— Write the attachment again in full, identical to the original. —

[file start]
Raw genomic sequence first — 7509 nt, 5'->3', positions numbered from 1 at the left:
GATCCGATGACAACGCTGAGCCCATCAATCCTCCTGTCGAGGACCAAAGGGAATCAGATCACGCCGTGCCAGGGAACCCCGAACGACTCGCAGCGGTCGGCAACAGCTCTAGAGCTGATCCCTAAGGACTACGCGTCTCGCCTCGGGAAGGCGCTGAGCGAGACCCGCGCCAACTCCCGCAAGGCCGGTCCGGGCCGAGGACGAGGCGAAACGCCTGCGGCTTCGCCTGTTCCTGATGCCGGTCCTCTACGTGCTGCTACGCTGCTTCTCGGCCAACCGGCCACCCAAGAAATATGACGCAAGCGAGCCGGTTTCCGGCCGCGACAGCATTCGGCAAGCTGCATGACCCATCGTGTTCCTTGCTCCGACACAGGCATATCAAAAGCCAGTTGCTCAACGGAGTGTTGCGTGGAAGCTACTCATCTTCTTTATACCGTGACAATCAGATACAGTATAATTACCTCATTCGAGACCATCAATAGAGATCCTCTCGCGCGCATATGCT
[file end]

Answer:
Raw genomic sequence first — 7509 nt, 5'->3', positions numbered from 1 at the left:
GATCCGATGACAACGCTGAGCCCATCAATCCTCCTGTCGAGGACCAAAGGGAATCAGATCACGCCGTGCCAGGGAACCCCGAACGACTCGCAGCGGTCGGCAACAGCTCTAGAGCTGATCCCTAAGGACTACGCGTCTCGCCTCGGGAAGGCGCTGAGCGAGACCCGCGCCAACTCCCGCAAGGCCGGTCCGGGCCGAGGACGAGGCGAAACGCCTGCGGCTTCGCCTGTTCCTGATGCCGGTCCTCTACGTGCTGCTACGCTGCTTCTCGGCCAACCGGCCACCCAAGAAATATGACGCAAGCGAGCCGGTTTCCGGCCGCGACAGCATTCGGCAAGCTGCATGACCCATCGTGTTCCTTGCTCCGACACAGGCATATCAAAAGCCAGTTGCTCAACGGAGTGTTGCGTGGAAGCTACTCATCTTCTTTATACCGTGACAATCAGATACAGTATAATTACCTCATTCGAGACCATCAATAGAGATCCTCTCGCGCGCATATGCT